By Daniel Salem Padovano - Global AffairsVisit the front pages of Wall Street Greek and Market Moving News to see our current coverage of economic reports and financial markets.In a not too distant future, incidents happen and unfold...
Iran warns that enough is enough and that it will not be threatened or ignored any further. Iran's leadership feels the time has come and launches "Operation Cyrus the Great". As a prelude, Iran has Hezbollah attack Israel. Ships are seized by pirates (possibly in the pay of Iran) in the Gulf of Aden and off the Somali coast. Israel and the west are distracted.
At night, three submarines sail through the Persian Gulf and into the Gulf of Oman. Back in the Gulf
, Iran begins mine laying operations. American and Saudi AWACS aircraft pick up several blips moving south from Iran; they are passed over as ground clutter, as the "blips" are very close to ground level. Minutes later, radar picks up several jet fighters closing in from below. Iranian fighters destroy one AWACS; the second manages to transmit the attack before it too is destroyed.
As operations commence, Iranian aircraft make several coordinated raids against American bases in Iraq, Saudi Arabia and Bahrain. CentCom in Bahrain is destroyed, as is the command center in Baghdad. Oil facilities at Jubail and Dammam are attacked as well. The ensuing confusion delays a proper assessment and reaction.
The Gulf is mined and shipping halts. Ships close to the Iranian coast are seized offering Iran new hostages, signaling that even "neutral" flag vessels may be considered as hostile.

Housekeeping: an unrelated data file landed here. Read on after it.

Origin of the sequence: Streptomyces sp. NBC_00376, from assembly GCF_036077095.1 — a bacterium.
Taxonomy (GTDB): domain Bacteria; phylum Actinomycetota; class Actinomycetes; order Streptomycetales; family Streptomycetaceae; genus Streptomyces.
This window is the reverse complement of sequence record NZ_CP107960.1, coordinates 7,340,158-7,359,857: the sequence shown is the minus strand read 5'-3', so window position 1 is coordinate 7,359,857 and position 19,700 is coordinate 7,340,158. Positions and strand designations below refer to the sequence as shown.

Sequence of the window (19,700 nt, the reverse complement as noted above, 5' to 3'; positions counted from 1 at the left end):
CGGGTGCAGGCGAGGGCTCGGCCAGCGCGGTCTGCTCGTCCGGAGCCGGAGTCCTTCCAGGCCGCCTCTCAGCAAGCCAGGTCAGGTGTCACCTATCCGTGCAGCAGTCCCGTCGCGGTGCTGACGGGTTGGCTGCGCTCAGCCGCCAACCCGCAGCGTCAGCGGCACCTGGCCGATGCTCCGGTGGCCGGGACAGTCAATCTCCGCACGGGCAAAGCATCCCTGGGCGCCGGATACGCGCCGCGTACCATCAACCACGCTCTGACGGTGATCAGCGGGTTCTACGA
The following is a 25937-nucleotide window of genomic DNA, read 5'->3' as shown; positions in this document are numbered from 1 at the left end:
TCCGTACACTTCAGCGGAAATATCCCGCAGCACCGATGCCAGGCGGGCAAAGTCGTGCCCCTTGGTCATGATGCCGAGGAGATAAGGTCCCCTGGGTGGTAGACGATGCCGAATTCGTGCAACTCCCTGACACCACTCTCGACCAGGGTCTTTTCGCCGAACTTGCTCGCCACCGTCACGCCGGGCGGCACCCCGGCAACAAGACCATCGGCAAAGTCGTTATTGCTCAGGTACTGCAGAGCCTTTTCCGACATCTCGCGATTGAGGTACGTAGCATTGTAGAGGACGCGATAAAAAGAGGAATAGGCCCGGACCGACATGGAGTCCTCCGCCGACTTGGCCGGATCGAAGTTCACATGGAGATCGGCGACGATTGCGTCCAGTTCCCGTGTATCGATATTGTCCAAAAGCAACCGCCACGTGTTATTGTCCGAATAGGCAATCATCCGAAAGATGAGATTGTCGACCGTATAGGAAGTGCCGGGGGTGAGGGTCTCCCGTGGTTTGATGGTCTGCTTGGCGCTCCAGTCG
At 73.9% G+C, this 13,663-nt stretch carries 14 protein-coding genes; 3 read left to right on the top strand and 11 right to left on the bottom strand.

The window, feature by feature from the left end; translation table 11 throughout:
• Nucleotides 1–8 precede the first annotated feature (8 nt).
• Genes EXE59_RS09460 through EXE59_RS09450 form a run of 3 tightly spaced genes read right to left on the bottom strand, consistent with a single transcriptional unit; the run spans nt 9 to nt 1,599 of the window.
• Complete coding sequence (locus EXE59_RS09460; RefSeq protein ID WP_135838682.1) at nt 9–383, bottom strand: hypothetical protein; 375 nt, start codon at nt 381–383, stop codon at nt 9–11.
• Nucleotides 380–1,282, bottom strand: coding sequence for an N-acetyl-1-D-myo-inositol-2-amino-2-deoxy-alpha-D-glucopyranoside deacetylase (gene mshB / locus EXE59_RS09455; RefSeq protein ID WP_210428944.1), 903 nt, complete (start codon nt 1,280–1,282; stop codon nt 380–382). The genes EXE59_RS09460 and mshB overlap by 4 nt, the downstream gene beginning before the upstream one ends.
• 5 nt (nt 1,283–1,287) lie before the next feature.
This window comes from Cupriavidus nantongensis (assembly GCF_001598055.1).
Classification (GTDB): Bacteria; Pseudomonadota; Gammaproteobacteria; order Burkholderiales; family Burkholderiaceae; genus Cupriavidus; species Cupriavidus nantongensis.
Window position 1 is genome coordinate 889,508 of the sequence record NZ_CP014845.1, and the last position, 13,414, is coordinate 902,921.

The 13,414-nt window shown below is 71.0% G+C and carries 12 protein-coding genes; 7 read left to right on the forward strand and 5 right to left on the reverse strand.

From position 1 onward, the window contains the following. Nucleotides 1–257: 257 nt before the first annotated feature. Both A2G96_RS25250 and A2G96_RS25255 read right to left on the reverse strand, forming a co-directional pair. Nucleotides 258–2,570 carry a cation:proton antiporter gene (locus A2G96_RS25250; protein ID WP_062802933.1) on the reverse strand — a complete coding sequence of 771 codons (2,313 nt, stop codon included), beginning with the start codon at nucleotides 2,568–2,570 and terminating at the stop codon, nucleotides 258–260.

Amphibious landing craft arrive at the tip of the Musandam Peninsula. On board are Iranian military who soon gain control of the communications facilities guiding ships through the Strait of Hormuz.
Iran's Shahab 3 missiles, with ranges of 1,500 kilometers are erected and put on alert. Iran announces that action was taken to "…preserve Iran's national sovereignty and to bring order to the Gulf region. Military response will be met with the full force of Iranian power."
When American and other national forces are able to assess what has happened, war has already unfolded. In the White House, the President awakens to a new reality.The above scenario is only one of many possible futures, but what if…?
Much attention has been given to the prospects of a preemptive military action or possible war against Iran. The potential cause of this conflict is Iran's continuing pursuit of producing its own nuclear energy resources, and quite possibly producing weapons grade nuclear material that can be used to produce nuclear weapons. Adding to this tension is Iran's ongoing development of ballistic missile technology.
While the current financial crisis and recent U.S. Presidential elections have diverted the world's attention from the Iranian crisis, it is one that will most likely return to the world's headlines by mid-winter, and could easily present President-Elect Obama with his first international and military crisis.
Given the tension between Iran and the West (most notably the United States) which continues to raise tensions in the Persian Gulf region, how likely is a war between Iran and the United States? If there is a war, what might it look like; how would it be fought; and what might be the possible outcomes? These are the topics discussed below.The Persian Gulf, a PerspectiveWhat makes the Persian Gulf so important?
To keep the Persian Gulf, or "the Gulf" in perspective (as far as energy and geopolitics are concerned), one need only to look at a map of southwestern Asia. The Gulf is at the bottom of what is referred to as the "Strategic Energy Ellipse". This ellipse encompasses 15 countries across the region from Samarra, Russia at the northern locus, the Iranian-Pakistani border on the east, the coasts of Oman and Yemen on the south and to the west, the Iraqi-Syrian border.
The Strategic Energy Ellipse rests atop 70% of the world's proven oil reserves and 40% of its natural gas deposits; the lion's share rests in the Persian Gulf. It is also a region that has had its share of armed conflict (both interstate and intrastate) since 1980.